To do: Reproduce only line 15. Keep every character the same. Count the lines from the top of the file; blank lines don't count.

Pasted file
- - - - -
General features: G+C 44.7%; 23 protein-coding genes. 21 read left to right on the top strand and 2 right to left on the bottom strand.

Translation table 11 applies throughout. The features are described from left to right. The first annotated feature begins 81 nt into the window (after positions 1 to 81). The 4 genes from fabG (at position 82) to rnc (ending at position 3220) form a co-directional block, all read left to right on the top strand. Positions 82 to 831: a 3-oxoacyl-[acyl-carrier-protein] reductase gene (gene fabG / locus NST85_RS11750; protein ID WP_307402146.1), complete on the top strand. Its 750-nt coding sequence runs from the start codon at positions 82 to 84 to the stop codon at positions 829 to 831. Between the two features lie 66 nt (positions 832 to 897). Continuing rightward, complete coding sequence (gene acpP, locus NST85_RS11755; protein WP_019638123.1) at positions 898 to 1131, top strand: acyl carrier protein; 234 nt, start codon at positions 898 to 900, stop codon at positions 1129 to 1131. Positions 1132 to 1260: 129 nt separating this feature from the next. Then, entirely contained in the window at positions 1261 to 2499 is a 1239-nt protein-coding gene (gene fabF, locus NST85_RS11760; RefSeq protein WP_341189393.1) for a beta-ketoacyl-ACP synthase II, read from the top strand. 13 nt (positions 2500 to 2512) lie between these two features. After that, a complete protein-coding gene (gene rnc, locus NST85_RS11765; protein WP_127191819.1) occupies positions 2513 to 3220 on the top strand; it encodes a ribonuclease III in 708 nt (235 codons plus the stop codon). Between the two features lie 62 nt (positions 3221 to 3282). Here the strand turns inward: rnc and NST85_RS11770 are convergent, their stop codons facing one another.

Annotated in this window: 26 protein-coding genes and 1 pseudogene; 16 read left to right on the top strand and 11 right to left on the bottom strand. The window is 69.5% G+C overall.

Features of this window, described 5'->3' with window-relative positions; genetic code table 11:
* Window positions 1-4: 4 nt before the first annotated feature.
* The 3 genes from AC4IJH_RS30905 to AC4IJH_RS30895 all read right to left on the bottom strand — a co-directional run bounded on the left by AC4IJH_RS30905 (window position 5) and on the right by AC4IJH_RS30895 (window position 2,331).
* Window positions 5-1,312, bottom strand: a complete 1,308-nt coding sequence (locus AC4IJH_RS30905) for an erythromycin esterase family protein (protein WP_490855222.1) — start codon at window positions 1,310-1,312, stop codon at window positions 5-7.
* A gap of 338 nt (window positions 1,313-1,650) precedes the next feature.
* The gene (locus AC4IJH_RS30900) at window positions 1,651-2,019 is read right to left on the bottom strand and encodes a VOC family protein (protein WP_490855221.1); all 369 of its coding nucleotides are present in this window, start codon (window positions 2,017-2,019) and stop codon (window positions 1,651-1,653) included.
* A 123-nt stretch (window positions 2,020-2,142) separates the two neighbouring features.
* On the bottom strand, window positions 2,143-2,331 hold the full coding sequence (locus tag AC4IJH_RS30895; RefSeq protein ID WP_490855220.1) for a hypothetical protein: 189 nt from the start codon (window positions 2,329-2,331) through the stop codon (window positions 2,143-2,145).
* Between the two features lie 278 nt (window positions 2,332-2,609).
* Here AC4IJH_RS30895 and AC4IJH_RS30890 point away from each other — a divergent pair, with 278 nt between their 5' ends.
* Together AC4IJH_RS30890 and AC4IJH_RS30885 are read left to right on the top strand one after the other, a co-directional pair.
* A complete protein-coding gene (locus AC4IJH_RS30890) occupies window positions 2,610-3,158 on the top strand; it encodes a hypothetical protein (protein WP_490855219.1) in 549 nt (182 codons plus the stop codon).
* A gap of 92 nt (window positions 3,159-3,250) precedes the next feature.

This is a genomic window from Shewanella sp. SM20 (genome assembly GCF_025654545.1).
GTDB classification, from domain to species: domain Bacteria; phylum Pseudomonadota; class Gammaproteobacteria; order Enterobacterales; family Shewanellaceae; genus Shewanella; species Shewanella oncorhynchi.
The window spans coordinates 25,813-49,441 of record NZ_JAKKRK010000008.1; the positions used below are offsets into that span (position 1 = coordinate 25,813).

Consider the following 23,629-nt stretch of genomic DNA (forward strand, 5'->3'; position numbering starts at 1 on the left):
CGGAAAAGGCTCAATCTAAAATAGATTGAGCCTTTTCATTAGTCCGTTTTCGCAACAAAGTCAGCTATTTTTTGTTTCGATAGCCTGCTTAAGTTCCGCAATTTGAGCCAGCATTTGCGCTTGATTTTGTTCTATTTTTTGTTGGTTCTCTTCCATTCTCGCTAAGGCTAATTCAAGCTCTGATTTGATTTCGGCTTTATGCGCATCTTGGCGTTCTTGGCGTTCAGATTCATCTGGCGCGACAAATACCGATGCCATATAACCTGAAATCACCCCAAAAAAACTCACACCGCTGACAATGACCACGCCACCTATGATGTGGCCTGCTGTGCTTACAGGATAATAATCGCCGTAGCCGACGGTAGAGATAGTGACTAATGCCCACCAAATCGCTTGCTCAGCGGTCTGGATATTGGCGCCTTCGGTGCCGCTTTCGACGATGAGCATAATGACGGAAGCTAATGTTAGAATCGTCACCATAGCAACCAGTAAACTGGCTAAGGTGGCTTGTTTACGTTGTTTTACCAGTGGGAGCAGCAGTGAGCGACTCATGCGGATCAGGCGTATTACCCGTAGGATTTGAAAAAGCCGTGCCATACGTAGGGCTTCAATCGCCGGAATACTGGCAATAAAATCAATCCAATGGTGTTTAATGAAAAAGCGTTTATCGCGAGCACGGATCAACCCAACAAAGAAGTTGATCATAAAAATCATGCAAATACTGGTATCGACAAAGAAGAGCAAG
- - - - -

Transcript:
* A complete protein-coding gene (locus AC4IJH_RS30890) occupies window positions 2,610-3,158 on the top strand; it encodes a hypothetical protein (protein WP_490855219.1) in 549 nt (182 codons plus the stop codon).